Theatre News - Criticism: February 2007 Archives
One of the concepts inspired by the NEA Arts Journalism Institute was the idea of "critical relativism." Joe Nickell came up with the idea after hearing John Lahr's talk. Joe was concerned that the same standards of criticism could not be brought to a production in Missoula, Mont., where he is the arts and entertainment reporter for the Missoulian, that Lahr brings to any number of shows in any number of cities around the world.
I had this in mind when I saw an original play recently by a start-up group here called the Savannah Actor's Theatre. The group was the subject of a previous post of mine called "Arts as Community Dialogue" in which a reader of the Savannah Morning News responded angrily to the attention I paid to the Savannah Actor's Theatre but not to her group (typical professional envy; no big deal).
The piece I wrote about Savannah Actor's Theatre was influenced by Joe's "critical relativism." I didn't want to write a staight-ahead review, because the play, called "Fiction, or Wild Stories," wasn't really good. It was poorly executed, though it had potential, as I say in the piece, but it wasn't good enough to recommend to a ticket-buying readership.
I could have written a thumbs-down review, but I realized the play had a larger - and more interesting - meaning that a conventional review could not capture. So I wrote a kind of critic's notebook (I call it an "arts notebook" for reasons that will make for a future post). And I set the play in the larger context of theater in Savannah, its tourist trade and the need in the arts to attract younger audiences (the theater group for some reason is getting lots of high schoolers to come to their shows).
In this way, I think I was able to assess the play relatively speaking and to extrapolate its larger meaning. Or at least begin a conversation that will hopefully evolve.
Which leads me to a theory I developed at the NEA Institute that may be an extention of Joe's "critical relatavism" theory: that we critics need to not only examine the quality of theatrical productions; we have to examine their meaning to the community.
Those of us who are not John Lahr likely work in communities where there are many who do not understand, appreciate or participate in the arts. These people may not understand mise-en-scène, but they do understand concepts like education, economic impact and quality of life.
Therefore, it's up to us as professional communicators to bridge those gaps in understanding. Not as educators, as I mention in this post. But as journalists who know what's important in the communities we live and work in.
Just as Joe suggests we deploy a relativistic approach to our qualitative assessments of local theater, I'm suggesting we endeavor to relate what's critical about the arts to our communities. We have to do more than review. We have to be cultural journalists, too.
"There are no angels in Los Angeles"
Our good friend Mia Leonin, one of the fellows of the 2007 NEA Arts Journalism Institute in Theater, wrote this piece about a new translation by Miami-based playwright Nilo Cruz, whose "Life Is a Dream" was playing at South Coast Repertory while we were in Los Angeles.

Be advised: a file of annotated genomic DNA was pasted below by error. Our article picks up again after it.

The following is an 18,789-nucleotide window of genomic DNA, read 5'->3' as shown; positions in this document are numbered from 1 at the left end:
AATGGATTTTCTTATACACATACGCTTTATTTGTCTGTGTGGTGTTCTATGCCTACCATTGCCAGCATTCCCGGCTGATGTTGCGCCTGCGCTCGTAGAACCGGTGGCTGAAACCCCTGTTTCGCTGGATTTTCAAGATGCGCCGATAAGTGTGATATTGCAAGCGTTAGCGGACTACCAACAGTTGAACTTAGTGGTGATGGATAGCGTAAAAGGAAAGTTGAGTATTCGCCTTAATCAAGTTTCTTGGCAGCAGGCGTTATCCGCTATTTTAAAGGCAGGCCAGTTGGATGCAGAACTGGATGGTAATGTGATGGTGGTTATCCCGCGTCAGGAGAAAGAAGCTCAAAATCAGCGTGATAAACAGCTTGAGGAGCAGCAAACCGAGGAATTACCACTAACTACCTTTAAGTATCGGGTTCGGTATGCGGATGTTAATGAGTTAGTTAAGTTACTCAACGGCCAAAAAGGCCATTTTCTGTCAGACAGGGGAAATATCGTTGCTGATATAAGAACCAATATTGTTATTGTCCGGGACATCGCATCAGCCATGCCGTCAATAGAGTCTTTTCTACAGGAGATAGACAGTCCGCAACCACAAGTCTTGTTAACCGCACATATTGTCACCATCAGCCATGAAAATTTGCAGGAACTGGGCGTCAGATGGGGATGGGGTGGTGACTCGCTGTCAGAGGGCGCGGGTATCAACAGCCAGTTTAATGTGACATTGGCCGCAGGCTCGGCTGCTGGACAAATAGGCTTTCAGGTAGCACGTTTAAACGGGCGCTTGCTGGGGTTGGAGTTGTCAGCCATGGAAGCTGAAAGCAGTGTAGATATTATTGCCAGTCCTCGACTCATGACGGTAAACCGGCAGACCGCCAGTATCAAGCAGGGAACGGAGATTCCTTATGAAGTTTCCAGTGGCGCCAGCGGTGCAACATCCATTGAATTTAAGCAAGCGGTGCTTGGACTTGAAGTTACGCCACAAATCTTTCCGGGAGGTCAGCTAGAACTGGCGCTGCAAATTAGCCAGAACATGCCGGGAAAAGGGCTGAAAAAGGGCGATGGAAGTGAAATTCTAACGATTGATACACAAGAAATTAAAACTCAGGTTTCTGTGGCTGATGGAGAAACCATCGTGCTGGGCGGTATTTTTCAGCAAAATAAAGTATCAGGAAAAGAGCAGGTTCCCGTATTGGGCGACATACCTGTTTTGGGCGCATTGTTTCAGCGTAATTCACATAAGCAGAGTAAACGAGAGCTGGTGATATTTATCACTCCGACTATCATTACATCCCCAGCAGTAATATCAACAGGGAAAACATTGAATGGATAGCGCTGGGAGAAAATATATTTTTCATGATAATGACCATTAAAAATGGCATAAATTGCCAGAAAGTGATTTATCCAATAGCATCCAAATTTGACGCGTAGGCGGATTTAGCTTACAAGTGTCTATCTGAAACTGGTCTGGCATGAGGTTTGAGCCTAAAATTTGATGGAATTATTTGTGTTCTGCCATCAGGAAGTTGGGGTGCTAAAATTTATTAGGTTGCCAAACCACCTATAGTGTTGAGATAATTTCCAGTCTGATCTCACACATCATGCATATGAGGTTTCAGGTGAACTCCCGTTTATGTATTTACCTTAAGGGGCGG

"It would be easy to reduce 'Life Is a Dream' to its fatalism versus free will paradox, but Cruz's translation strikes the chord of an even more reverberant and often-ignored theme: in the spiritual battle between destiny and self-determination, forgiveness, not willfulness or witchery, is man's only hope. Cruz's translation lays bare this subtlety . . ."
(Thanks to Mia Leonin, drama critic for the Miami Herald and Category305.com)
There are so many ways to create art and artists are constantly exploring in every medium.
Two Lansing, Michigan playwrights are premiering a show this evening that grew out of an e-mail conversation. They began riffing on the banalities of overheard office conversation and from there, a play grew. What it has to do with tormented hamsters remains to be seen. When asked what he'd like the audience to leave with, Playwright and Icarus Falling Artistic Director Jeff Croff responded with, "I would like them to leave with less money ... er, actually, I'd prefer they leave with the need to talk about the show with friends over coffee. I'd like them to leave with a bit of exhaustion and wonder. I'd like them to leave that poor little hamster alone."
On another related note, the interview for this story ended up being a lot of fun. Since the play had its genesis in e-mail, we decided to do the interview as a three-way chat between myself and the two playwrights. It was a medium we were all comfortable with and it fostered a great deal of banter and perhaps more spontaneity than we might have had in a more traditional format. As a journalist, it also helped to have all their responses typed and saved and be able to concentrate during the interview on asking questions and talking with both people.
One of the talking points of the NEA Arts Journalism Institute concerned criticism not just as a mode of assessement but a mode of engagement with the community. With this in mind, I posted an angry email to my blog on the Savannah Morning News website.